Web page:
While the resignation of Steve Jobs as Apple CEO saw the share price in that company drop, the same cannot be said of the resignation of Yahoo! founder Jerry Yang last night, as shares in the once-dominant Internet giant rose by 3 per cent.
Yang, who founded the company in 1995, will step down from his position on the board of Yahoo! as well as his positions on the boards of the Alibaba Group and Yahoo Japan. His official title of “chief Yahoo” will also be relinquished.
Yang has been the face of Yahoo! since it was founded but in recent years he has frustrated shareholders and board members with his actions. He blocked the proposed takeover by Microsoft in 2008 which valued the company at $47.8 billion, a decision which left shareholders dismayed and angry.
In a letter to Yahoo's chairman of the board, 43-year-old Yang said he was leaving to pursue "other interests outside of Yahoo" and was "enthusiastic" about Thompson as the choice to helm the company.
"Jerry Yang is a visionary and a pioneer, who has contributed enormously to Yahoo! during his many years of service," said Roy Bostock, Chairman of the Yahoo! Board.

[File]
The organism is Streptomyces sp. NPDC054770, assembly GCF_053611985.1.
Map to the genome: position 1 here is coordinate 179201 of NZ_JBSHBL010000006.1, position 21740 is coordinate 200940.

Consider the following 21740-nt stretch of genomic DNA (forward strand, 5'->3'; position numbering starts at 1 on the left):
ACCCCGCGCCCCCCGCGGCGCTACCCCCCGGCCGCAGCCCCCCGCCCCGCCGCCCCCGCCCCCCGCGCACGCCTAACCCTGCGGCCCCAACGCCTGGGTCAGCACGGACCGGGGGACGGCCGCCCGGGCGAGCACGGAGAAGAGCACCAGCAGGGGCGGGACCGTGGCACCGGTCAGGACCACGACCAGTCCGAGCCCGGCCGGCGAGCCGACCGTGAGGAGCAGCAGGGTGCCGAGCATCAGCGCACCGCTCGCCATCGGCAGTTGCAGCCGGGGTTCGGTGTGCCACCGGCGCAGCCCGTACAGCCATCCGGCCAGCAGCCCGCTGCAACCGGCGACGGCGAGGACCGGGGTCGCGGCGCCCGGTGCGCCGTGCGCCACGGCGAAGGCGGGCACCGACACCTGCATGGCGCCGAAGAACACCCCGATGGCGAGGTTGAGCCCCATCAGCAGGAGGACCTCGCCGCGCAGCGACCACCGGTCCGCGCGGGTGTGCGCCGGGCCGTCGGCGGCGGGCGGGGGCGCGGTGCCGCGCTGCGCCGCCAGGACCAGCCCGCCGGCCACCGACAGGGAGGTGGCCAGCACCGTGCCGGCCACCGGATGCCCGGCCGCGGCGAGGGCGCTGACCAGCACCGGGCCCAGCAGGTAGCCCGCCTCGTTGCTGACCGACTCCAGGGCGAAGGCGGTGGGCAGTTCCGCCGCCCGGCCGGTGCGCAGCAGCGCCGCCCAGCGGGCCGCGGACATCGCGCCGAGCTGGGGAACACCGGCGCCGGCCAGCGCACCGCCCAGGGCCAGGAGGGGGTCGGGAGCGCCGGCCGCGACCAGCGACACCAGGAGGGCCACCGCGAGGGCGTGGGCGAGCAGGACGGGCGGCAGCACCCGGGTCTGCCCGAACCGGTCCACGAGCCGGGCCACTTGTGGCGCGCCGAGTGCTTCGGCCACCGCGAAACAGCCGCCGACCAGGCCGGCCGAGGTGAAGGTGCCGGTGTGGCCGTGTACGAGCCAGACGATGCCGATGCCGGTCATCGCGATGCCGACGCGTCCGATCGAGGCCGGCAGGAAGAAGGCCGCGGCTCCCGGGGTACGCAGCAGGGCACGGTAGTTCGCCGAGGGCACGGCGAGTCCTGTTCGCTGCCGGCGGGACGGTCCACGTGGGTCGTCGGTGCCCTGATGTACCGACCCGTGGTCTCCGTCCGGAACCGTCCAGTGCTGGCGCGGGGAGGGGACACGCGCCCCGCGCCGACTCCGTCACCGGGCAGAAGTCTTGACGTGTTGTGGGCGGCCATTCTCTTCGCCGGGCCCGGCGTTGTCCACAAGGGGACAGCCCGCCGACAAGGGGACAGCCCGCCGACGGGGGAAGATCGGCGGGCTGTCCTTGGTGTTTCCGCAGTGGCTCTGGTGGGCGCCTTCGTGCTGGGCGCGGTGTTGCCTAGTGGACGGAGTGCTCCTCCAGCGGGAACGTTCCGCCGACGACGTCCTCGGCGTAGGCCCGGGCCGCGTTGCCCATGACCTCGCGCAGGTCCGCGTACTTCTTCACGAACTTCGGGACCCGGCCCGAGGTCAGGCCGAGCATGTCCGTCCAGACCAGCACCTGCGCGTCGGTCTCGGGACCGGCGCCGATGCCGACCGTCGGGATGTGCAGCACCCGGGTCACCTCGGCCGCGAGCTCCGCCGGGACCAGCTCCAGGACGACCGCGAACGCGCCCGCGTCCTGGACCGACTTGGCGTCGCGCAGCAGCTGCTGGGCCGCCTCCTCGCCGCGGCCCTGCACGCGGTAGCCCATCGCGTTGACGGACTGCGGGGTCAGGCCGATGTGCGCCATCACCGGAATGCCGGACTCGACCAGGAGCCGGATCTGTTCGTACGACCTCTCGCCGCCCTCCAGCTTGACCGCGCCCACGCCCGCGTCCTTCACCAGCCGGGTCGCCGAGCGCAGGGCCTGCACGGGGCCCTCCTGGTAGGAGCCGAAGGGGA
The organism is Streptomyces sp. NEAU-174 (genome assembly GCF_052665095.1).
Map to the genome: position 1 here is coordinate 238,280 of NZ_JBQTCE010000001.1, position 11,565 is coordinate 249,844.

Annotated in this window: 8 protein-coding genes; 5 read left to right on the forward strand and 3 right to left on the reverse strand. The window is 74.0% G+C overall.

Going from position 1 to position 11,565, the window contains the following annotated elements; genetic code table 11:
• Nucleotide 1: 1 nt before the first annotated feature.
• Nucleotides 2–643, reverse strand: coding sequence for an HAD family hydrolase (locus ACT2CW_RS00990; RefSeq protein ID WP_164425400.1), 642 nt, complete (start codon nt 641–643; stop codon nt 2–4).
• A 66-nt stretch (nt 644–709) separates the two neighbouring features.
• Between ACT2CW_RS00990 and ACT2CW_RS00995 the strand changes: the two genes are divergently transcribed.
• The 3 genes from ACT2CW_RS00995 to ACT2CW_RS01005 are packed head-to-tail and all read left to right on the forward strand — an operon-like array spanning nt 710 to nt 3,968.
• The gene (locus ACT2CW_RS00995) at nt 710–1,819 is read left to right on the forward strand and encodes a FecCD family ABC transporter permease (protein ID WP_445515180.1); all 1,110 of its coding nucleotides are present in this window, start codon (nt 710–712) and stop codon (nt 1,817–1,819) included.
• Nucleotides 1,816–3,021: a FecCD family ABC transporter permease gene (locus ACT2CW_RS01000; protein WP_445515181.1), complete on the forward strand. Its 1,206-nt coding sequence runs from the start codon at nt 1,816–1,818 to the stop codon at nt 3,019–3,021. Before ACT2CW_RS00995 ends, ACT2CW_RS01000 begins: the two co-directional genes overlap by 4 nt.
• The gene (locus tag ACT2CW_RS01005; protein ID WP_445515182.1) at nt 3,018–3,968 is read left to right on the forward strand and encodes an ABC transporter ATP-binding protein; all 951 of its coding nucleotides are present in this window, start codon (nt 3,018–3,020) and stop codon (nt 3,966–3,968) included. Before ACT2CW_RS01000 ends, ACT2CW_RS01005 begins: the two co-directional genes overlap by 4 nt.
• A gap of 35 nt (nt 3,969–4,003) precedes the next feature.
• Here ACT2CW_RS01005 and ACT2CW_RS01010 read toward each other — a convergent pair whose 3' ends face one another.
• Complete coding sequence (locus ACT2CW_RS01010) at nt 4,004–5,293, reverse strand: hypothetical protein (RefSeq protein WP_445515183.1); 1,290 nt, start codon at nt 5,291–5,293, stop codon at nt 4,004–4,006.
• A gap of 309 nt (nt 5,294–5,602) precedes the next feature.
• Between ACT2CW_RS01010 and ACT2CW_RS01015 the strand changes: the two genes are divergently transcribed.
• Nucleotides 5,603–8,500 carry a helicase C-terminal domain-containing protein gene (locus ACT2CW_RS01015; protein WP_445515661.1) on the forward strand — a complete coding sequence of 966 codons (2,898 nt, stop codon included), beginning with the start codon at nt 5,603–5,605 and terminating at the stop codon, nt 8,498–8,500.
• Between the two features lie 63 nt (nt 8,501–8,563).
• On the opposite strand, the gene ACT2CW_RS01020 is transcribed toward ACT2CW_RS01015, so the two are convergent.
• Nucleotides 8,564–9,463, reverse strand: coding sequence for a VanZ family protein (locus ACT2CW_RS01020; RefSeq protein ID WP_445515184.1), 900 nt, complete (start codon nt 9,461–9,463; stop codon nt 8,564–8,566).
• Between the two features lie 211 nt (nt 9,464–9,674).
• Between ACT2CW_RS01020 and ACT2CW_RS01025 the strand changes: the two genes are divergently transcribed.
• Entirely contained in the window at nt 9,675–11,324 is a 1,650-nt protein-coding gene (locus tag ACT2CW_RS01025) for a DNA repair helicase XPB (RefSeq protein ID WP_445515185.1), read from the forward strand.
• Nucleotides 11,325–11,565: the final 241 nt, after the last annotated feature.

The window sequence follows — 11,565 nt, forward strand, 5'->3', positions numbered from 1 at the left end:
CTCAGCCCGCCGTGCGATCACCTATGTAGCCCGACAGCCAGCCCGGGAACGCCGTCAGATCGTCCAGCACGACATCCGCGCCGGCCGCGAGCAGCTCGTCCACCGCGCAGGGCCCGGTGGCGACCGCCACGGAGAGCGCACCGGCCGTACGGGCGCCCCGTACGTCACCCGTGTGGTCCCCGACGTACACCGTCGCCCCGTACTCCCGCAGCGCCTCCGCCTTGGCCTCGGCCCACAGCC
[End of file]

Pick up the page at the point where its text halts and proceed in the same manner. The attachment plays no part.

The resignation of Yang comes just two weeks after the board appointed former PayPal president Scott Thompson as its new CEO, giving him a mandate to return the once-leading Internet portal to the heights it enjoyed in the 1990s.
“Yahoo is losing the last piece of what was viewed by many as a stumbling organization,” says Allen Weiner, a Gartner analyst.
The departure of Yang is seen by many as finally allowing Yahoo! to sell off its 40 per cent share in the Alibaba Group and its Yahoo Japan business. "Everyone is going to assume this means a deal is more likely with the Asia counterparts," Macquarie analyst Ben Schacter said.
"The perception among shareholders was Jerry was more focused on trying to rebuild Yahoo than necessarily on maximizing near-term shareholder value. It certainly seems things are coming to a head as far as realizing the value of these assets," Schacter added.